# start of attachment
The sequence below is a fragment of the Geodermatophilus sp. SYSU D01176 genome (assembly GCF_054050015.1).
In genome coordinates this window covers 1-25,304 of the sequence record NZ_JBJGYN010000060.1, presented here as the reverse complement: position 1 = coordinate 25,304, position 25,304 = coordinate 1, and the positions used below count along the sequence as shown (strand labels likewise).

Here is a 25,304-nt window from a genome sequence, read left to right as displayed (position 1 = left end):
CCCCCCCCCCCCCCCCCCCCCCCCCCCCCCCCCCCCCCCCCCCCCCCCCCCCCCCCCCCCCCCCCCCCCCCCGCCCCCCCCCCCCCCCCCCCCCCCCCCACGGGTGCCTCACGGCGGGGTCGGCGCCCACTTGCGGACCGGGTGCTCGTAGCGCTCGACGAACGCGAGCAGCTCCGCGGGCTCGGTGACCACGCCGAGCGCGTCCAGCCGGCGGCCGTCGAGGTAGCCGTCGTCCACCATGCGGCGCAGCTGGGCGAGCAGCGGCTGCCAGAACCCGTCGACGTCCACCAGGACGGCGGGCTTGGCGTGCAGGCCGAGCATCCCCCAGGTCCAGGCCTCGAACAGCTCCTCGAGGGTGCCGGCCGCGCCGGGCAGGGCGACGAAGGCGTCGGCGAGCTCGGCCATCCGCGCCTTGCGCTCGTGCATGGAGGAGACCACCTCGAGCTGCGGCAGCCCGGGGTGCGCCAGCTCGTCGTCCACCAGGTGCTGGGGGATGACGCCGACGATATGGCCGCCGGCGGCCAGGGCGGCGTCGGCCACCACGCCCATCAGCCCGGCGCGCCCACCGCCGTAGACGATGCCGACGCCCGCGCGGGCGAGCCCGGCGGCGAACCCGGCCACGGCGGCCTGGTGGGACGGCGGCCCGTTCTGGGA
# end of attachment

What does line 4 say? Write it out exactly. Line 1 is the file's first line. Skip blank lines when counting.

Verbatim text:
CCCCCCCCCCCCCCCCCCCCCCCCCCCCCCCCCCCCCCCCCCCCCCCCCCCCCCCCCCCCCCCCCCCCCCCCGCCCCCCCCCCCCCCCCCCCCCCCCCCACGGGTGCCTCACGGCGGGGTCGGCGCCCACTTGCGGACCGGGTGCTCGTAGCGCTCGACGAACGCGAGCAGCTCCGCGGGCTCGGTGACCACGCCGAGCGCGTCCAGCCGGCGGCCGTCGAGGTAGCCGTCGTCCACCATGCGGCGCAGCTGGGCGAGCAGCGGCTGCCAGAACCCGTCGACGTCCACCAGGACGGCGGGCTTGGCGTGCAGGCCGAGCATCCCCCAGGTCCAGGCCTCGAACAGCTCCTCGAGGGTGCCGGCCGCGCCGGGCAGGGCGACGAAGGCGTCGGCGAGCTCGGCCATCCGCGCCTTGCGCTCGTGCATGGAGGAGACCACCTCGAGCTGCGGCAGCCCGGGGTGCGCCAGCTCGTCGTCCACCAGGTGCTGGGGGATGACGCCGACGATATGGCCGCCGGCGGCCAGGGCGGCGTCGGCCACCACGCCCATCAGCCCGGCGCGCCCACCGCCGTAGACGATGCCGACGCCCGCGCGGGCGAGCCCGGCGGCGAACCCGGCCACGGCGGCCTGGTGGGACGGCGGCCCGTTCTGGGA